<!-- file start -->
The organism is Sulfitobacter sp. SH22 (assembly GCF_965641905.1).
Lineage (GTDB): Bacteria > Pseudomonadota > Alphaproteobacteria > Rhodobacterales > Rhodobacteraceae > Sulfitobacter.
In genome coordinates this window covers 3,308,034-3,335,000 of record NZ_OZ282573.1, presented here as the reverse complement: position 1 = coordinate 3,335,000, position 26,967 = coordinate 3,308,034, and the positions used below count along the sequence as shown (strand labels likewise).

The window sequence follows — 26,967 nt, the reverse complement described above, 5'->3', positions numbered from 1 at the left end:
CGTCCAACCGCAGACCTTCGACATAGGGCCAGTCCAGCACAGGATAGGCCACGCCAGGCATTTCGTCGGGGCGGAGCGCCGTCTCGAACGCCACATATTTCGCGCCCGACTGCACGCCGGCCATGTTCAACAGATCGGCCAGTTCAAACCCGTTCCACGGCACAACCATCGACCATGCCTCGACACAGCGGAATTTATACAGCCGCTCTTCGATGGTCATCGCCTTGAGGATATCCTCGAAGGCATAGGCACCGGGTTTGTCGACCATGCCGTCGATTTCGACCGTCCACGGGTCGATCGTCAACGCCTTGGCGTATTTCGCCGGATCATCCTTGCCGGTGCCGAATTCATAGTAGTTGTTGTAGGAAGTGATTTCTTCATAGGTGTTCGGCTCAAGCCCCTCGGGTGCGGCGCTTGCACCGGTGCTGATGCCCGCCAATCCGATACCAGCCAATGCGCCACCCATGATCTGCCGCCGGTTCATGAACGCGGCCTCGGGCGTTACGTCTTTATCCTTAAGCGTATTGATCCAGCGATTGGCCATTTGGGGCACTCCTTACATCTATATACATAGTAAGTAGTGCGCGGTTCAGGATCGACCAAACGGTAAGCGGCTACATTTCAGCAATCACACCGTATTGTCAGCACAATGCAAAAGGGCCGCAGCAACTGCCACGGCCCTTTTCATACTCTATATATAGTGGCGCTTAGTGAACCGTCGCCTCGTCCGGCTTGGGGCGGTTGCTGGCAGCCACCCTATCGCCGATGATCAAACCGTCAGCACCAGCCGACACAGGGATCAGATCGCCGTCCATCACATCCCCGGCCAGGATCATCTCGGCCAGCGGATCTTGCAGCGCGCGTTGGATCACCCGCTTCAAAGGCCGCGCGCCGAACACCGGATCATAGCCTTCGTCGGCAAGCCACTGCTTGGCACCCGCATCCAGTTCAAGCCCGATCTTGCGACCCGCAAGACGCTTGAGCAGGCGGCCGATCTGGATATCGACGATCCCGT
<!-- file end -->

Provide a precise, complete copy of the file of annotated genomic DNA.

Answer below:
The organism is Sulfitobacter sp. SH22 (assembly GCF_965641905.1).
Lineage (GTDB): Bacteria > Pseudomonadota > Alphaproteobacteria > Rhodobacterales > Rhodobacteraceae > Sulfitobacter.
In genome coordinates this window covers 3,308,034-3,335,000 of record NZ_OZ282573.1, presented here as the reverse complement: position 1 = coordinate 3,335,000, position 26,967 = coordinate 3,308,034, and the positions used below count along the sequence as shown (strand labels likewise).

The window sequence follows — 26,967 nt, the reverse complement described above, 5'->3', positions numbered from 1 at the left end:
CGTCCAACCGCAGACCTTCGACATAGGGCCAGTCCAGCACAGGATAGGCCACGCCAGGCATTTCGTCGGGGCGGAGCGCCGTCTCGAACGCCACATATTTCGCGCCCGACTGCACGCCGGCCATGTTCAACAGATCGGCCAGTTCAAACCCGTTCCACGGCACAACCATCGACCATGCCTCGACACAGCGGAATTTATACAGCCGCTCTTCGATGGTCATCGCCTTGAGGATATCCTCGAAGGCATAGGCACCGGGTTTGTCGACCATGCCGTCGATTTCGACCGTCCACGGGTCGATCGTCAACGCCTTGGCGTATTTCGCCGGATCATCCTTGCCGGTGCCGAATTCATAGTAGTTGTTGTAGGAAGTGATTTCTTCATAGGTGTTCGGCTCAAGCCCCTCGGGTGCGGCGCTTGCACCGGTGCTGATGCCCGCCAATCCGATACCAGCCAATGCGCCACCCATGATCTGCCGCCGGTTCATGAACGCGGCCTCGGGCGTTACGTCTTTATCCTTAAGCGTATTGATCCAGCGATTGGCCATTTGGGGCACTCCTTACATCTATATACATAGTAAGTAGTGCGCGGTTCAGGATCGACCAAACGGTAAGCGGCTACATTTCAGCAATCACACCGTATTGTCAGCACAATGCAAAAGGGCCGCAGCAACTGCCACGGCCCTTTTCATACTCTATATATAGTGGCGCTTAGTGAACCGTCGCCTCGTCCGGCTTGGGGCGGTTGCTGGCAGCCACCCTATCGCCGATGATCAAACCGTCAGCACCAGCCGACACAGGGATCAGATCGCCGTCCATCACATCCCCGGCCAGGATCATCTCGGCCAGCGGATCTTGCAGCGCGCGTTGGATCACCCGCTTCAAAGGCCGCGCGCCGAACACCGGATCATAGCCTTCGTCGGCAAGCCACTGCTTGGCACCCGCATCCAGTTCAAGCCCGATCTTGCGACCCGCAAGACGCTTGAGCAGGCGGCCGATCTGGATATCGACGATCCCGT